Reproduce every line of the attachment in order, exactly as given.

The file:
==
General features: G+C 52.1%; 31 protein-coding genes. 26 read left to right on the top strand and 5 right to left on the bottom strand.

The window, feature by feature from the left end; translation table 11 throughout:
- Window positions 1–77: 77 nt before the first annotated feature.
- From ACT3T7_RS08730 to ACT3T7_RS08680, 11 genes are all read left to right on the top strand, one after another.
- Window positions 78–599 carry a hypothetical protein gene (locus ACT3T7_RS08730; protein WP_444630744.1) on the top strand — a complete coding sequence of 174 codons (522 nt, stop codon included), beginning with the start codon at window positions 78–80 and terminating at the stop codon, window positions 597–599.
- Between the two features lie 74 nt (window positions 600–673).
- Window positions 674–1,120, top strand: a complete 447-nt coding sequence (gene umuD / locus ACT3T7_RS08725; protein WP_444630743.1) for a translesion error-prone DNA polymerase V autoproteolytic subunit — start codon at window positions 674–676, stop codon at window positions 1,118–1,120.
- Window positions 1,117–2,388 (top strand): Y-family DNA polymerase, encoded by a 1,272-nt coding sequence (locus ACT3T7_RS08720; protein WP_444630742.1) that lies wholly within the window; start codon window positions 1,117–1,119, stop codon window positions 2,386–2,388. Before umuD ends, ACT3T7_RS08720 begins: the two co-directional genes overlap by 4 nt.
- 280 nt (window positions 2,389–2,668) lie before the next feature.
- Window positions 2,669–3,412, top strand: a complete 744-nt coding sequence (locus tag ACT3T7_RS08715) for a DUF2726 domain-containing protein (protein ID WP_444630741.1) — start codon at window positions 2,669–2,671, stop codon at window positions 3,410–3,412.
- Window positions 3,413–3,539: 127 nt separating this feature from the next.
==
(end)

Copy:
General features: G+C 52.1%; 31 protein-coding genes. 26 read left to right on the top strand and 5 right to left on the bottom strand.

The window, feature by feature from the left end; translation table 11 throughout:
- Window positions 1–77: 77 nt before the first annotated feature.
- From ACT3T7_RS08730 to ACT3T7_RS08680, 11 genes are all read left to right on the top strand, one after another.
- Window positions 78–599 carry a hypothetical protein gene (locus ACT3T7_RS08730; protein WP_444630744.1) on the top strand — a complete coding sequence of 174 codons (522 nt, stop codon included), beginning with the start codon at window positions 78–80 and terminating at the stop codon, window positions 597–599.
- Between the two features lie 74 nt (window positions 600–673).
- Window positions 674–1,120, top strand: a complete 447-nt coding sequence (gene umuD / locus ACT3T7_RS08725; protein WP_444630743.1) for a translesion error-prone DNA polymerase V autoproteolytic subunit — start codon at window positions 674–676, stop codon at window positions 1,118–1,120.
- Window positions 1,117–2,388 (top strand): Y-family DNA polymerase, encoded by a 1,272-nt coding sequence (locus ACT3T7_RS08720; protein WP_444630742.1) that lies wholly within the window; start codon window positions 1,117–1,119, stop codon window positions 2,386–2,388. Before umuD ends, ACT3T7_RS08720 begins: the two co-directional genes overlap by 4 nt.
- 280 nt (window positions 2,389–2,668) lie before the next feature.
- Window positions 2,669–3,412, top strand: a complete 744-nt coding sequence (locus tag ACT3T7_RS08715) for a DUF2726 domain-containing protein (protein ID WP_444630741.1) — start codon at window positions 2,669–2,671, stop codon at window positions 3,410–3,412.
- Window positions 3,413–3,539: 127 nt separating this feature from the next.